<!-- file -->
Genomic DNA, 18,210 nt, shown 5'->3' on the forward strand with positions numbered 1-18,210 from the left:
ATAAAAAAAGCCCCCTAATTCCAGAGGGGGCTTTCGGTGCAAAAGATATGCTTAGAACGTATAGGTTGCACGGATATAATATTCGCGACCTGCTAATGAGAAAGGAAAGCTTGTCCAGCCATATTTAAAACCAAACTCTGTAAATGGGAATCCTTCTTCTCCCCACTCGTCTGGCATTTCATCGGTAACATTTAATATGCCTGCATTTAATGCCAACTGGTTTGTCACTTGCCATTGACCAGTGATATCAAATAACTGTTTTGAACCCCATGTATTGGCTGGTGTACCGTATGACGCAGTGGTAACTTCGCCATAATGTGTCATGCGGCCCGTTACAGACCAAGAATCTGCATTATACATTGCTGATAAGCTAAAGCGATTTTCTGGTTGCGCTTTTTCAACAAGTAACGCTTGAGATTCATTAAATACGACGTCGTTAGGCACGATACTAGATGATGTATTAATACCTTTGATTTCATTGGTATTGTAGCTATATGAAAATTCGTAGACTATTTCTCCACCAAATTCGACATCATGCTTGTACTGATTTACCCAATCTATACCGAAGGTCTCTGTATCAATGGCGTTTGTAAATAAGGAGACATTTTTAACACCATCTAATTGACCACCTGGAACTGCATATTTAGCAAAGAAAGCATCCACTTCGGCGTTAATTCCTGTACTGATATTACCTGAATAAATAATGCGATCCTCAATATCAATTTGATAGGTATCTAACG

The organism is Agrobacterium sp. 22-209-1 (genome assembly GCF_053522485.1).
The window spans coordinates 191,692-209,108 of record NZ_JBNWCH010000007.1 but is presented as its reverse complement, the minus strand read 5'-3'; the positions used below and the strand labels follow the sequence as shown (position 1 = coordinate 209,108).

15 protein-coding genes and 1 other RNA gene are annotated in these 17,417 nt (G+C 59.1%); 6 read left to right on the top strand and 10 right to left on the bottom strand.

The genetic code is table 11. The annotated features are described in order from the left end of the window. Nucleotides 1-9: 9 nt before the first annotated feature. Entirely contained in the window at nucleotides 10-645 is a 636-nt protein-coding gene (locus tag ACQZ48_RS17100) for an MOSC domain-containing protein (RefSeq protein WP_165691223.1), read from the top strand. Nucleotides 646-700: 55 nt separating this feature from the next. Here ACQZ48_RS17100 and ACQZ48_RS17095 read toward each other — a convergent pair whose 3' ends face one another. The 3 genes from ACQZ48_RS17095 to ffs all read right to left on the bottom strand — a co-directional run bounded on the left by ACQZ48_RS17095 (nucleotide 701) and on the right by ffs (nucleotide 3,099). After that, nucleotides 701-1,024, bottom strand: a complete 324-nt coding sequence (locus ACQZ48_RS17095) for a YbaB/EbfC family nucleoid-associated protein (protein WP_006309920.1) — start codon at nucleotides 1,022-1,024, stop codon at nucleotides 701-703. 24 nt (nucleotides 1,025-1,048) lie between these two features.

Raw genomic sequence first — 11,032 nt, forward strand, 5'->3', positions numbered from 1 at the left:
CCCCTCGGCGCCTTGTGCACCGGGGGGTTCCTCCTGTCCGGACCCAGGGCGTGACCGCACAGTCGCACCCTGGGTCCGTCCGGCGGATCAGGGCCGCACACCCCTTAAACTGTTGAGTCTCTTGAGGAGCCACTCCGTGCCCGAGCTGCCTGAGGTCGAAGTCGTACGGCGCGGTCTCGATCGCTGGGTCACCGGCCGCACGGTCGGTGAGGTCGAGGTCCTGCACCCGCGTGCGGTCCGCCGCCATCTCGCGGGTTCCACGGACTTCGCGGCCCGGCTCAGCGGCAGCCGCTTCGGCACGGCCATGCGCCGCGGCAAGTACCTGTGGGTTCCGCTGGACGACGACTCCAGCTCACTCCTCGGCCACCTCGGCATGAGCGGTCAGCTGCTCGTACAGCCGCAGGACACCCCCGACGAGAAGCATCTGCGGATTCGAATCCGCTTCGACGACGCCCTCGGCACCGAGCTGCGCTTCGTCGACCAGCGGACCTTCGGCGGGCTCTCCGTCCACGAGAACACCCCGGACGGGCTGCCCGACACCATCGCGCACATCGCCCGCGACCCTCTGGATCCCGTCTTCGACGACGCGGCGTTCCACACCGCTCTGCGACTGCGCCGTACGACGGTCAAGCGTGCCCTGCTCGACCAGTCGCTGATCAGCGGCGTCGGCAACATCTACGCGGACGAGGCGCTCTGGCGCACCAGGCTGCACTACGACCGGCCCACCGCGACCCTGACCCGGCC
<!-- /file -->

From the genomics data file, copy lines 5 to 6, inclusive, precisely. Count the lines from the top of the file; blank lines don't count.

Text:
15 protein-coding genes and 1 other RNA gene are annotated in these 17,417 nt (G+C 59.1%); 6 read left to right on the top strand and 10 right to left on the bottom strand.

The genetic code is table 11. The annotated features are described in order from the left end of the window. Nucleotides 1-9: 9 nt before the first annotated feature. Entirely contained in the window at nucleotides 10-645 is a 636-nt protein-coding gene (locus tag ACQZ48_RS17100) for an MOSC domain-containing protein (RefSeq protein WP_165691223.1), read from the top strand. Nucleotides 646-700: 55 nt separating this feature from the next. Here ACQZ48_RS17100 and ACQZ48_RS17095 read toward each other — a convergent pair whose 3' ends face one another. The 3 genes from ACQZ48_RS17095 to ffs all read right to left on the bottom strand — a co-directional run bounded on the left by ACQZ48_RS17095 (nucleotide 701) and on the right by ffs (nucleotide 3,099). After that, nucleotides 701-1,024, bottom strand: a complete 324-nt coding sequence (locus ACQZ48_RS17095) for a YbaB/EbfC family nucleoid-associated protein (protein WP_006309920.1) — start codon at nucleotides 1,022-1,024, stop codon at nucleotides 701-703. 24 nt (nucleotides 1,025-1,048) lie between these two features.